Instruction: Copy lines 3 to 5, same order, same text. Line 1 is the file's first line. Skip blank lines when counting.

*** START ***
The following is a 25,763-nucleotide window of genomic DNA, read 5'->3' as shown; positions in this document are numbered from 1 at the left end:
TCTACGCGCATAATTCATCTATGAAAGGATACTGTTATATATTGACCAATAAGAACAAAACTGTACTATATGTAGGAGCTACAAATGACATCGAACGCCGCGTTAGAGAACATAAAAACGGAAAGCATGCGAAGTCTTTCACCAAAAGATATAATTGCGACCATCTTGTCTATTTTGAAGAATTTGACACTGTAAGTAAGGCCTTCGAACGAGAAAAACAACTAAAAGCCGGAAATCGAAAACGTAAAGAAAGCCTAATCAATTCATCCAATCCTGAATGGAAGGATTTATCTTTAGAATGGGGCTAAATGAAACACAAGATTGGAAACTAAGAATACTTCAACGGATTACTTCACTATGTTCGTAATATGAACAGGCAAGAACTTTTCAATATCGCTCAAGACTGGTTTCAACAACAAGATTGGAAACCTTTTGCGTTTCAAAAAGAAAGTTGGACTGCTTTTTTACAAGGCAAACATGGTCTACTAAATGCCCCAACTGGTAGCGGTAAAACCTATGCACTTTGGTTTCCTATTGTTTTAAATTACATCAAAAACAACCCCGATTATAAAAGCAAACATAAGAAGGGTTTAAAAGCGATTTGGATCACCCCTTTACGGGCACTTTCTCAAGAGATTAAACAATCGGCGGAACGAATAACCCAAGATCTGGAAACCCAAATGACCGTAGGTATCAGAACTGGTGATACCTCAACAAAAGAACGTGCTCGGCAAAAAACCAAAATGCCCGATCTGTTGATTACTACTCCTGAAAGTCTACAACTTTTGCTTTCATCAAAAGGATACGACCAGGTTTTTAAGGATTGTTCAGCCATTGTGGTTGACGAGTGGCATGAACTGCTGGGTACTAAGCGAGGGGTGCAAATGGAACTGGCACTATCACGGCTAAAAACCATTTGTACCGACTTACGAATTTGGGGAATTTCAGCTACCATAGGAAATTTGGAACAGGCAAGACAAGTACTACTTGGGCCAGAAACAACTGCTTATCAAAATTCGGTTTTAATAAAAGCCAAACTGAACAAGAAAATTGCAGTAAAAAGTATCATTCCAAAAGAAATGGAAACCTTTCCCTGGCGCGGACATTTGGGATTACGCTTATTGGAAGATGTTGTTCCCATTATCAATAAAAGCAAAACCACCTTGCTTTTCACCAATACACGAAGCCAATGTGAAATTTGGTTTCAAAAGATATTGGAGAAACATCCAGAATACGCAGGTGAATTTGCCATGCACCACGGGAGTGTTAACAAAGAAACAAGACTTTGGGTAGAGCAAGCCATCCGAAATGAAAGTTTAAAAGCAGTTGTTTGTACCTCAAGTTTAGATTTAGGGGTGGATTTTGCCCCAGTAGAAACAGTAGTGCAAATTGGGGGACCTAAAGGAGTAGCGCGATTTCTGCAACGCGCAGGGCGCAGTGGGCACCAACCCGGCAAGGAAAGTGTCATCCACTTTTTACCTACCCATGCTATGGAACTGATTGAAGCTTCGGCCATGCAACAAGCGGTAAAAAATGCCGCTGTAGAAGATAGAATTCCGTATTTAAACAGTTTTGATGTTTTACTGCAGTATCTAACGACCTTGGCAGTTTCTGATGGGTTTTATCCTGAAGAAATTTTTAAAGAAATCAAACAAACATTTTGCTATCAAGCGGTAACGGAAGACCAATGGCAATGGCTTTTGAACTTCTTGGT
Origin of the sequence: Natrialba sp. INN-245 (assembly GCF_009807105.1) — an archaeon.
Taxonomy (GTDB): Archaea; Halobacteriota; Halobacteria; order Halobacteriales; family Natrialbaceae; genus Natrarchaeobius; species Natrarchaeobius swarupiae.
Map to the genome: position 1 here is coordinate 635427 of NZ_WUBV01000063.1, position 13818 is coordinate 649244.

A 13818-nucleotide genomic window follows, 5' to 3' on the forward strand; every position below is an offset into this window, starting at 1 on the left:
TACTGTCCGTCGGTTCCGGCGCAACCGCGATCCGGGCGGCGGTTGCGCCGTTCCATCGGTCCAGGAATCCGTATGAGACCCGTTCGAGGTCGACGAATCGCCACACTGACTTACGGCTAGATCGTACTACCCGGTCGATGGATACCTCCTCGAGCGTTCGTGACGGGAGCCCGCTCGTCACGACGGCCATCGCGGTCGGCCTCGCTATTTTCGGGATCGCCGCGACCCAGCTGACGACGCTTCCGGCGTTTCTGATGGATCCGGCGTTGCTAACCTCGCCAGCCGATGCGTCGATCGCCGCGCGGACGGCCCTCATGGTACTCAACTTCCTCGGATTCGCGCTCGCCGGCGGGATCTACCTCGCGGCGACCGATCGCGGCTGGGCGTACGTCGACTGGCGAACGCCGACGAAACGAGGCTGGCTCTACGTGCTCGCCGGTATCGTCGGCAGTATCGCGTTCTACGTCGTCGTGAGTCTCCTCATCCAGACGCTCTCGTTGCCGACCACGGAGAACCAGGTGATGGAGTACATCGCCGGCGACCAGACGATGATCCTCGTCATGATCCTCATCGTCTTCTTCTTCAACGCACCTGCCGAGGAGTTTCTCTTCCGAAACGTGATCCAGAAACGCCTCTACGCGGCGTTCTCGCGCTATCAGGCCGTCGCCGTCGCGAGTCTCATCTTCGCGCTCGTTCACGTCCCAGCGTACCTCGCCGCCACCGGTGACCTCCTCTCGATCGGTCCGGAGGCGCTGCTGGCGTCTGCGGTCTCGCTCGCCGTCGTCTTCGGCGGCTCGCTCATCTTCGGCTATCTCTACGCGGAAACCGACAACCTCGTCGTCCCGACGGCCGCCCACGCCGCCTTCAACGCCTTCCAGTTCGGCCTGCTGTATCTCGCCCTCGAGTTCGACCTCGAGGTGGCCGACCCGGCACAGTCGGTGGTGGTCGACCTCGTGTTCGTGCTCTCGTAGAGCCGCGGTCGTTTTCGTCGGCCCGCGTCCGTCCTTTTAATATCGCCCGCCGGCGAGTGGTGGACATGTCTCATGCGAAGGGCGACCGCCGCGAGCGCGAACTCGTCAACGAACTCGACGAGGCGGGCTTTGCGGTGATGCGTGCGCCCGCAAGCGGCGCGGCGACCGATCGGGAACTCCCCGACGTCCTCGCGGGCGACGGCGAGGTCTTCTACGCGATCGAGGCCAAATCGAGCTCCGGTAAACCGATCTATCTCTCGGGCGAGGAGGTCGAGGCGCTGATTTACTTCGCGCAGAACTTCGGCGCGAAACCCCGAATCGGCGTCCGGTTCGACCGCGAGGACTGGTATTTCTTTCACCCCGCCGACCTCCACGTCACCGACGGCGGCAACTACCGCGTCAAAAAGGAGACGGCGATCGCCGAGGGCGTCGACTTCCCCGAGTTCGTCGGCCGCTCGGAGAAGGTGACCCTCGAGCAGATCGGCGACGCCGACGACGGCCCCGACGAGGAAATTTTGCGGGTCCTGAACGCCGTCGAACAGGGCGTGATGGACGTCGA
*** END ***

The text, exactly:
Origin of the sequence: Natrialba sp. INN-245 (assembly GCF_009807105.1) — an archaeon.
Taxonomy (GTDB): Archaea; Halobacteriota; Halobacteria; order Halobacteriales; family Natrialbaceae; genus Natrarchaeobius; species Natrarchaeobius swarupiae.
Map to the genome: position 1 here is coordinate 635427 of NZ_WUBV01000063.1, position 13818 is coordinate 649244.